Do you think mp3s are breaking records the way tapes and underground radio used to?

You know what the problem is, man? It’s not that stuff undermining CD sales, it’s that most of the CDs are shitty. Bootlegging is a problem, it’s a problem for all of us but if you got a good product people still gonna go to the store and buy it. If somebody told me right now I could turn on my laptop and go get the new 8Ball & MJG album, I’m fit to go on there and get that ‘cause I’m a fan of and I want to hear it now. But guess what? If it’s shitty I just might not go buy it. What’s happening now is people are reviewing these albums a week before they really come out an if its not what its supposed to be, folks aint buying em.

But I still want to talk about the Texas sound you established on those first Jive LPs, and how it influenced what’s coming out of the south now…

Back then, we was making records for our lil town and our lil neighborhood and not consciously shaping a certain sound. We was just making what we thought was the right thing for the people around us. Our attitude was, if the rest of the country and the world catch on, cool. If not, fuck ‘em in the ass, we gon’ keep on making records for the people that understand what we doing. We didn’t consciously shape a certain sound. When I took a handclap out of my 808 and made it into the snare drum and played the hi-hat double time for the first time and shaped the sound that all these motherfuckers is calling all these different names; crunk an all this other shit, I wasn’t settin out to make no statement. I was trying to make a good record for Master P that day, when I made “Break ‘em off Something.” That’s all we ever set out to do is the best we could do that date and be a little bit better than we was the day before. I figured out a long time ago I couldn’t talk like New York, so I stopped trying to do it and I stopped trying to rap like them. This not an act—this is how I towk. This how we talk down here, some of us got a little deeper accent then others but this how we towk, so I said fuck it we gonna talk like this on a record. We sound different, my voice was high-pitched, I was different than the rest, you know, fuck it. Some gonna take to it, some aint gone like it, some gonna love it, let’s roll with it and see what happens.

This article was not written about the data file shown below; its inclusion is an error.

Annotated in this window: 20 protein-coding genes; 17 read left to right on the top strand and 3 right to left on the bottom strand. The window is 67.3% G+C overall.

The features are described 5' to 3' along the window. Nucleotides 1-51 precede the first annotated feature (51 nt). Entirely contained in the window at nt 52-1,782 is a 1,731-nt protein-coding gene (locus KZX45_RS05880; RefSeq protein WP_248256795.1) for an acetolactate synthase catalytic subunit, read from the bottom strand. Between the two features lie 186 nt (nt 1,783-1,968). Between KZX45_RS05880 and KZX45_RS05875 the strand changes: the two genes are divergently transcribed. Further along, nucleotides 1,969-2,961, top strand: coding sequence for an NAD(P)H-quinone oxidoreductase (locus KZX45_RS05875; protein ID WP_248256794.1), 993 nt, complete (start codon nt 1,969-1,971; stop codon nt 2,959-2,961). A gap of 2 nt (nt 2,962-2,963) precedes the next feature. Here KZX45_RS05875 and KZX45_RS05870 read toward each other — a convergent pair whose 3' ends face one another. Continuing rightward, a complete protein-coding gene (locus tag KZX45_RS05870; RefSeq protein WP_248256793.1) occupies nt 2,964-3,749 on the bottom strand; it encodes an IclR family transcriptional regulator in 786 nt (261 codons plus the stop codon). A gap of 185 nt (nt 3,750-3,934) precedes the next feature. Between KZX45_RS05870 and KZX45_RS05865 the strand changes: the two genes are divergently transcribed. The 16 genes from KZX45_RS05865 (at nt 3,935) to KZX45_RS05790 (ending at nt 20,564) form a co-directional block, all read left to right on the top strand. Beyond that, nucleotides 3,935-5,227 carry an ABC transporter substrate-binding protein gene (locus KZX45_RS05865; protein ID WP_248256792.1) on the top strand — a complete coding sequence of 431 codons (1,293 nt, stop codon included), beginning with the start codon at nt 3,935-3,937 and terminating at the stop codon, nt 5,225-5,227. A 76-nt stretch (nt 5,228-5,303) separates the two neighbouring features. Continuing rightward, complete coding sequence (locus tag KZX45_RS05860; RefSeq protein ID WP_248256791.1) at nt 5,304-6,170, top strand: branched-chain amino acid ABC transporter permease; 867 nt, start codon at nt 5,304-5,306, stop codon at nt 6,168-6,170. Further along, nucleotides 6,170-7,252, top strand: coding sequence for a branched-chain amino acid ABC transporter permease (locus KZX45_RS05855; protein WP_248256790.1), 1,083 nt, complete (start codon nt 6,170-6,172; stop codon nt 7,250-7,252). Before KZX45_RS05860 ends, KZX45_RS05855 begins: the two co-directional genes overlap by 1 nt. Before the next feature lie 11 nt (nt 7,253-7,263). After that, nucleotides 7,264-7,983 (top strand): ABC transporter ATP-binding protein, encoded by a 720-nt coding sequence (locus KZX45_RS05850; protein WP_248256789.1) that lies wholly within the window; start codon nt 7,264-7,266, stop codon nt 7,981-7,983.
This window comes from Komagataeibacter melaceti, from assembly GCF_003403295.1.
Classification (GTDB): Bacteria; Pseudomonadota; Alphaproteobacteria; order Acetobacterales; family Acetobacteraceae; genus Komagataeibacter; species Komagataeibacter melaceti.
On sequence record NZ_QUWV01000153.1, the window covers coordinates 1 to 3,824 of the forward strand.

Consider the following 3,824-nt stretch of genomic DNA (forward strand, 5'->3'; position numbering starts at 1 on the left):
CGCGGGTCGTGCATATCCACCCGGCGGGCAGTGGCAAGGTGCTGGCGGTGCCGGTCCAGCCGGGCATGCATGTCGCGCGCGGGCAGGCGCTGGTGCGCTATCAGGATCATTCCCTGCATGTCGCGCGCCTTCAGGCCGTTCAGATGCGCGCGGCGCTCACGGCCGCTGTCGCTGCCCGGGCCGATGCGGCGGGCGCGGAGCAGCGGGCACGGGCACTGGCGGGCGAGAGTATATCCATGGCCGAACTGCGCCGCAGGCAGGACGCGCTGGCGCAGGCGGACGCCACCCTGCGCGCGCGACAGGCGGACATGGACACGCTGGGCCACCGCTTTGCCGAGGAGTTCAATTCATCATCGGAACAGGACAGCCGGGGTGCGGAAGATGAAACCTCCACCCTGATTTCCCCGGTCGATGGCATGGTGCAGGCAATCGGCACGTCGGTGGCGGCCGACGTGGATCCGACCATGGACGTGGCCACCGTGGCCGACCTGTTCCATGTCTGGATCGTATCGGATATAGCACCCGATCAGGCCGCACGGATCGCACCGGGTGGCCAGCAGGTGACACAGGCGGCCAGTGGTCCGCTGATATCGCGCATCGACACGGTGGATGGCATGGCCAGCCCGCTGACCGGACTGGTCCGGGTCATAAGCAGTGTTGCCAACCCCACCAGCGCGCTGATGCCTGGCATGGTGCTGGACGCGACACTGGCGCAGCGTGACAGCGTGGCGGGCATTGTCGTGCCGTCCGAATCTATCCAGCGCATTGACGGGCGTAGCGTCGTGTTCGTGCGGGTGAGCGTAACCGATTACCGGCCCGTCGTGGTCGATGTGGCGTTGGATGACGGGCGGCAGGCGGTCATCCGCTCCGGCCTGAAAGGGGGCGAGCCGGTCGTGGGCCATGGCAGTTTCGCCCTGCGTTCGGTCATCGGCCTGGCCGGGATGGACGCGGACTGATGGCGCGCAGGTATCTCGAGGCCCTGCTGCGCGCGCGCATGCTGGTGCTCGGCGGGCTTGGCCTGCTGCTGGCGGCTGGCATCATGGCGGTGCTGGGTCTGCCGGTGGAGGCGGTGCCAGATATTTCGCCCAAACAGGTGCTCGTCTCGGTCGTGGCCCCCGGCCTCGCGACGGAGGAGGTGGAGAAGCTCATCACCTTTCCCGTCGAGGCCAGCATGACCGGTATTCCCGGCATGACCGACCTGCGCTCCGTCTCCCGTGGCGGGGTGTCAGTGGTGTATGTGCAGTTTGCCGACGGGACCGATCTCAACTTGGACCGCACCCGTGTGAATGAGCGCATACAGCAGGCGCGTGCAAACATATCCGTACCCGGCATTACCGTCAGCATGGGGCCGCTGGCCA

But does it mess you up that your competition, your contemporaries in the game now, are people you influenced?